Life as Ministry w/ Robin Dysard
On this election day (last Tuesday), I skim the local news sites for information on the election taking place, and I’m reminded (by Rick Scott), that this election – like every other – is about jobs, and education… and half a dozen other buzzwords that mean nothing in the context they’re being used. The Naples Republican claims 620,000 jobs have been created during his time in office while 832,000 people lost their jobs during Democratic candidate former Gov. Charlie Crist’s tenure. This probably had nothing to do with the natural cycle of the recession that started less than a year after Crist took office, but that’s neither here nor there. The good news is that 620,000 people have new opportunities to make money, feed their families, give to their Church, and buy new Apple products, to avoid suffering the indignity of the iPhone 4S.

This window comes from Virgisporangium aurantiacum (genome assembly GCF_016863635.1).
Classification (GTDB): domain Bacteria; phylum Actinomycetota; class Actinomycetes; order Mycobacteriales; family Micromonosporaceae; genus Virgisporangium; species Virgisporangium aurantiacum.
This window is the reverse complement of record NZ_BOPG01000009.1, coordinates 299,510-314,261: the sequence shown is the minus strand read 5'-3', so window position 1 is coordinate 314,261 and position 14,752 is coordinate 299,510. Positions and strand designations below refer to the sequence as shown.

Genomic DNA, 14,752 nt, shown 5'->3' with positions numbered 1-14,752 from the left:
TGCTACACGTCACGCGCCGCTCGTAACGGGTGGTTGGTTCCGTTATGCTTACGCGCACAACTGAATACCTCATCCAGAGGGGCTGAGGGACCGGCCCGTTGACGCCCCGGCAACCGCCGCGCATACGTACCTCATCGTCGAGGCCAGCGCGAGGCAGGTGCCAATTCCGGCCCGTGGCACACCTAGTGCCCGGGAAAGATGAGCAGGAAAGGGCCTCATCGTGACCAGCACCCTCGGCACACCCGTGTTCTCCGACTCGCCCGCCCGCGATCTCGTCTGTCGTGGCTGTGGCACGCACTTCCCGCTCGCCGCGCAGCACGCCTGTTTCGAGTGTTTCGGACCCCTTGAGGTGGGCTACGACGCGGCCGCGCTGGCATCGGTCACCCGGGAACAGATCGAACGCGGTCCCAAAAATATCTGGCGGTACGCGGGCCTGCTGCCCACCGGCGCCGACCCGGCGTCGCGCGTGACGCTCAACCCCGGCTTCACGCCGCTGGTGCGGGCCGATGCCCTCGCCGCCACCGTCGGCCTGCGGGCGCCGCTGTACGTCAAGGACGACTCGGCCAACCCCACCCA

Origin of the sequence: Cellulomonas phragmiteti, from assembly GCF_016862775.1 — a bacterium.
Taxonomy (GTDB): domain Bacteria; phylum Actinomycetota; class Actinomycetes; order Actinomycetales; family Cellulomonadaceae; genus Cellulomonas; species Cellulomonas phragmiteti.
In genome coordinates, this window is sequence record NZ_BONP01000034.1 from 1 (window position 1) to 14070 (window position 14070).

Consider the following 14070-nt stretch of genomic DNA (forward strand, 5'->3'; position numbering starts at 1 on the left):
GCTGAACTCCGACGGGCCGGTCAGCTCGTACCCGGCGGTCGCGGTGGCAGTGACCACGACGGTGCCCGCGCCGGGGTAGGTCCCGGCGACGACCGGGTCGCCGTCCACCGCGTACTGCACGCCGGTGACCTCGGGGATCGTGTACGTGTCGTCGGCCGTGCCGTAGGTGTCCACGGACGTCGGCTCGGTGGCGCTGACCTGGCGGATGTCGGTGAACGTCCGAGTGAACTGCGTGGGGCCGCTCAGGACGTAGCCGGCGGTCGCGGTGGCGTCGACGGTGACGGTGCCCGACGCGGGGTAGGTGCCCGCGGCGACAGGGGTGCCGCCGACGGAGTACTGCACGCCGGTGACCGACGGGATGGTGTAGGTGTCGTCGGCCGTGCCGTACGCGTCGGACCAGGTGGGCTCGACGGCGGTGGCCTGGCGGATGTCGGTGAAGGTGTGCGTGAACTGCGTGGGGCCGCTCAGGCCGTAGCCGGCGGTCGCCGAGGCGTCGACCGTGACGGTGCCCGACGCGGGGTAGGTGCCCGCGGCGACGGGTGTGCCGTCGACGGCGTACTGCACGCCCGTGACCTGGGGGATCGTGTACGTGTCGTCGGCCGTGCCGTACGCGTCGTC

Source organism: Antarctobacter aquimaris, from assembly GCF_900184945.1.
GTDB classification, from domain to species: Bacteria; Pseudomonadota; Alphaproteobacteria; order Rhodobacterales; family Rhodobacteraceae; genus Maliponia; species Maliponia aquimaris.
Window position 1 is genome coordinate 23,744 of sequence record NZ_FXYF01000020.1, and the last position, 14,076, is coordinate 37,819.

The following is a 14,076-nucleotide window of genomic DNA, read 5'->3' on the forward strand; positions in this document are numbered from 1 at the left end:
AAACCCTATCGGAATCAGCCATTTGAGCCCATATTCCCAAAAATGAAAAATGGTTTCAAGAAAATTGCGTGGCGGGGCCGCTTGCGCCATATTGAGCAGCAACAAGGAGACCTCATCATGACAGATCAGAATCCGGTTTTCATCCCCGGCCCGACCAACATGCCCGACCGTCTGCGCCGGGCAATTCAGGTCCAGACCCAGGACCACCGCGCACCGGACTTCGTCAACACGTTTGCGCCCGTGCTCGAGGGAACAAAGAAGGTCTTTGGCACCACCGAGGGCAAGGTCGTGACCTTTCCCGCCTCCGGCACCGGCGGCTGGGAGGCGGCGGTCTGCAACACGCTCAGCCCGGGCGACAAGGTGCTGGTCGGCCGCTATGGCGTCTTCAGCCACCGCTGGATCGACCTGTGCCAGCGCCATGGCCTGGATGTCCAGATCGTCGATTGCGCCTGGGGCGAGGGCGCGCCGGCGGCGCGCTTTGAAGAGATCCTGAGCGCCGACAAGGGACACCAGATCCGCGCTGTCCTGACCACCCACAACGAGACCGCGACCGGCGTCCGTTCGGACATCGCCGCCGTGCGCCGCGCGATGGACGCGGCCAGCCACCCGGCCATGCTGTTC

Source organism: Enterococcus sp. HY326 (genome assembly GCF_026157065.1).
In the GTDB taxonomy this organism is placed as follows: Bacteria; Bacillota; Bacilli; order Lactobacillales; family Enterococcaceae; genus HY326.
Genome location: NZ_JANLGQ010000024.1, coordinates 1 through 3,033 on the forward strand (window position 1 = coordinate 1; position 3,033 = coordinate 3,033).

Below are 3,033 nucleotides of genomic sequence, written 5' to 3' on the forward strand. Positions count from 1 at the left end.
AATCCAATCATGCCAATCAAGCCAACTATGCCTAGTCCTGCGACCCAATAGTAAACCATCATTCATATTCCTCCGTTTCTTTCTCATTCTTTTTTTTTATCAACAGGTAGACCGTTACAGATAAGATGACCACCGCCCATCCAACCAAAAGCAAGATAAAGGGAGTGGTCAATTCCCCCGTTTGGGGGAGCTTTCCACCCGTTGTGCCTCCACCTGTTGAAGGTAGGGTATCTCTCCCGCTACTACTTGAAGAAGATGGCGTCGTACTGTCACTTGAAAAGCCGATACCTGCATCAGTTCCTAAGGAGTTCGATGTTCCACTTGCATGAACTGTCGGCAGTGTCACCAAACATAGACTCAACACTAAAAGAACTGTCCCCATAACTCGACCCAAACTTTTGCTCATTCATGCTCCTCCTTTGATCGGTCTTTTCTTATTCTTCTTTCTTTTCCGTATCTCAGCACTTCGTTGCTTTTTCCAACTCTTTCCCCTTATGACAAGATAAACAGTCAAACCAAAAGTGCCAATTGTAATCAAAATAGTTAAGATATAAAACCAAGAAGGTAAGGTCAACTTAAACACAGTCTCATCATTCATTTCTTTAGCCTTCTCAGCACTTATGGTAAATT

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Although the function of at least 99% of those jobs will not be addressing the spiritual needs of anyone nearby, each one is an opportunity to do some marginal evangelization.
I’d like to believe that God doesn’t much care what we do for a living (so long as it’s honest and decent), and so if we’re going to be engaged in an activity for 8+ hours per day, why don’t we do the Catholic Thing, and introduce people to Jesus. But is that the Catholic thing? Because most of the people we stumble across in life, the ones aggressively trying to evangelize us and make sure we’re saved, are Protestants (and Jehovah’s Witnesses, even more so). I’ve never been cornered at the Mall by a Catholic, and a priest has never arbitrarily knocked on my door for a visit, but maybe it’s time Catholics step up their game.